Selection Sunday Outlook for ACC Teams

Posted by Brad Jenkins (@bradjenk) on March 13th, 2016

A bunch of questions will be answered later this evening when the Selection Committee announces the 2016 NCAA Tournament field. From an ACC viewpoint, one of the big ones will be answered early in the Selection Show – did both league heavyweights (Virginia and North Carolina) earn #1 seeds? After the top seeds are announced and the rest of the bracket is revealed, ACC intrigue will shift towards the bubble, as Syracuse fans will be nervously watching to see if their team made the cut. With a special focus on those two situations, here’s a predictive peek at what Selection Sunday will hold for the ACC.

Who’s Number One?

Roy Williams and Tony Bennett each hopes they've earned a #1 Seed in the 2016 NCAA Tournament. (Grant Halverson / Getty Images)

Roy Williams and Tony Bennett each hope that their teams have earned a #1 Seed in the 2016 NCAA Tournament. (Grant Halverson / Getty Images)

  • North Carolina (28-6) does not have the profile traditionally befitting  a #1 seed (5-5 versus the RPI top 50), but the Tar Heels may have earned it with its performance over the weekend in Washington, DC. They say that the committee ignores conference records in leagues with unbalanced schedules, so the Tar Heels’ claim of winning both the regular season and tournament championships in the ACC shouldn’t guarantee a top line spot (see: Miami’s #2 seed after winning both crowns in 2013). But if the eye test is brought into play (and how can it not be?), there may have been no team in the country that looked as deserving as Roy Williams’ group. With that small boost from the eye test, we think North Carolina has done enough to warrant the second or third #1 seed, which means the Tar Heels will be sent to the East Region. That would give them a path through Raleigh (First/Second rounds) followed by Philadelphia — the easiest possible road. The other contenders for top seeds in the East — Virginia and Villanova — both stumbled in conference tournament finals yesterday. North Carolina is now ahead of both of those teams in the pecking order for preferred locations.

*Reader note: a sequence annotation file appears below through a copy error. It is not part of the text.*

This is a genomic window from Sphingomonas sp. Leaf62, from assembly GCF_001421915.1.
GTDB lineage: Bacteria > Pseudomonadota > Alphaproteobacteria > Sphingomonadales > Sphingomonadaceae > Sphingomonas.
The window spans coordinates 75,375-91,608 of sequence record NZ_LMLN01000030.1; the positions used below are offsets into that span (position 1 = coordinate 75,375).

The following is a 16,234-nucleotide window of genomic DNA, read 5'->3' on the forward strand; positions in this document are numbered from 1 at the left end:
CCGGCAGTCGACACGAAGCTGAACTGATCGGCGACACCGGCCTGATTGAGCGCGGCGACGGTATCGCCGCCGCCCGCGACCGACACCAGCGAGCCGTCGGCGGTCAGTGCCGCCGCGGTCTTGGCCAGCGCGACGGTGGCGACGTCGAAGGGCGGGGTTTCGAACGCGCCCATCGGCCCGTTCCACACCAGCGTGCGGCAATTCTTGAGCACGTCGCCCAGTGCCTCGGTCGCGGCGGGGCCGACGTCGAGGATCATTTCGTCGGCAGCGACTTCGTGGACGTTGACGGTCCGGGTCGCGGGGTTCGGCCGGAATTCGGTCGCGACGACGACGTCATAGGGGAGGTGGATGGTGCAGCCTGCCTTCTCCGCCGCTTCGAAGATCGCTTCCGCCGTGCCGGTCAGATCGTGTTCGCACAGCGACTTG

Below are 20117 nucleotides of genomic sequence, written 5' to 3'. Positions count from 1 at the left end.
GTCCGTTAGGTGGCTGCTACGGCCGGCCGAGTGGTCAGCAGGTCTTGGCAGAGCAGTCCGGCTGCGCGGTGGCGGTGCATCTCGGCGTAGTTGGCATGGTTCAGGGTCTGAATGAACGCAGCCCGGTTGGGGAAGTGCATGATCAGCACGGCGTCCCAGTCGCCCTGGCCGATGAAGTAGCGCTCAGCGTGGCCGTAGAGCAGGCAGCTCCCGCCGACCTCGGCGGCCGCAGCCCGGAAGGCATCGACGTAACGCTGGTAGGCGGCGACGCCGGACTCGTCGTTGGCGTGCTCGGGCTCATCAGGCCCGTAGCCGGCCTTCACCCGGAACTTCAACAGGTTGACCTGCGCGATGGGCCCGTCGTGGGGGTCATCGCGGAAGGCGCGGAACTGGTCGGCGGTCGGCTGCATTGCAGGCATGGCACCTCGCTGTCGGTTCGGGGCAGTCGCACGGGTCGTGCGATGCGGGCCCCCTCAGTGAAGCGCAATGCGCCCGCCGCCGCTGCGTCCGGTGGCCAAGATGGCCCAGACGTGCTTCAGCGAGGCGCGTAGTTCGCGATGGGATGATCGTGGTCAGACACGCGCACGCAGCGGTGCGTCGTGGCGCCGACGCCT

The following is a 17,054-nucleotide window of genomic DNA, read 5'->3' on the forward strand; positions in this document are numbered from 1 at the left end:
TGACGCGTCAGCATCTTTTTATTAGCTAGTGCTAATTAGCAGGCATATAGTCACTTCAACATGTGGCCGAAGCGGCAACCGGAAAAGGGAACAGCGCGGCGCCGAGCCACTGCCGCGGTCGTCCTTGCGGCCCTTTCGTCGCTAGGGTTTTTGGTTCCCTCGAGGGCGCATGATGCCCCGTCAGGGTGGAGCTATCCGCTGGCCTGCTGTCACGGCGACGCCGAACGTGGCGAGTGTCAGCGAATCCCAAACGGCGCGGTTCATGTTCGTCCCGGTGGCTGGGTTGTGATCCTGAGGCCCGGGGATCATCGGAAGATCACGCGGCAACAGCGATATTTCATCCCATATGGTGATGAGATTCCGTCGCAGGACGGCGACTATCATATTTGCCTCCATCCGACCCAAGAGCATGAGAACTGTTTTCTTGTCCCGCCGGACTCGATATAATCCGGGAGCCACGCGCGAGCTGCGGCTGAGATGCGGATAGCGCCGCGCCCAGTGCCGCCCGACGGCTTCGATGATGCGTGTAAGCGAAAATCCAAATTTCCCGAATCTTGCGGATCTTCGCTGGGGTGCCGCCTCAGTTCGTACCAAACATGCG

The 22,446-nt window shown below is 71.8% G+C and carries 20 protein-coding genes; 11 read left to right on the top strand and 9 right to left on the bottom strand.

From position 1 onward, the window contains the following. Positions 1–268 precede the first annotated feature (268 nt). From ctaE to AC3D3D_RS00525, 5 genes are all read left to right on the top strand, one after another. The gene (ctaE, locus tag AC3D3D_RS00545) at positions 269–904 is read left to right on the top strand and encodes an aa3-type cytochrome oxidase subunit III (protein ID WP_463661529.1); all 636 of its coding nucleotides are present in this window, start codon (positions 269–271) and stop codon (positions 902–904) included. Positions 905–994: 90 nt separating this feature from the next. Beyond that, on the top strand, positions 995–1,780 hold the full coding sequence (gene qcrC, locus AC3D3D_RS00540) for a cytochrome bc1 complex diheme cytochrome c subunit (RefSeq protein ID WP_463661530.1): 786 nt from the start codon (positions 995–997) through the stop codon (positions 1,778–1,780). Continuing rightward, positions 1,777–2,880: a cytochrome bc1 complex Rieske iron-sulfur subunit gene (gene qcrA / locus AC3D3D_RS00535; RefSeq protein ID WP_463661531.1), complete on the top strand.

• Virginia (26-7) may have a resume better than any team in the country save Kansas. Despite an ACC Championship game loss to North Carolina, the Cavaliers have an impressive total of five wins over RPI top 10 teams. They have four losses to teams outside the RPI top 50, but all were close road defeats to conference foes. After the results of Saturday’s league championships, a reasonable ordering of #1 seed contenders might look like this: Kansas, North Carolina, Oregon, Virginia. As the fourth #1 seed, Tony Bennett’s team would likely be sent to the South Region (Louisville regional), but that would remain the case only if Michigan State fails to win the Big Ten championship this afternoon. If the Spartans win today, we expect Virginia to end up as the South’s #2 seed, a possibility that could mean the Cavaliers are placed in the same region with Michigan State, their March nemesis — remember that Tom Izzo’s team has knocked Virginia out of the last two NCAA Tournaments. Either way, Virginia should be assured of joining North Carolina in Raleigh for the opening two rounds.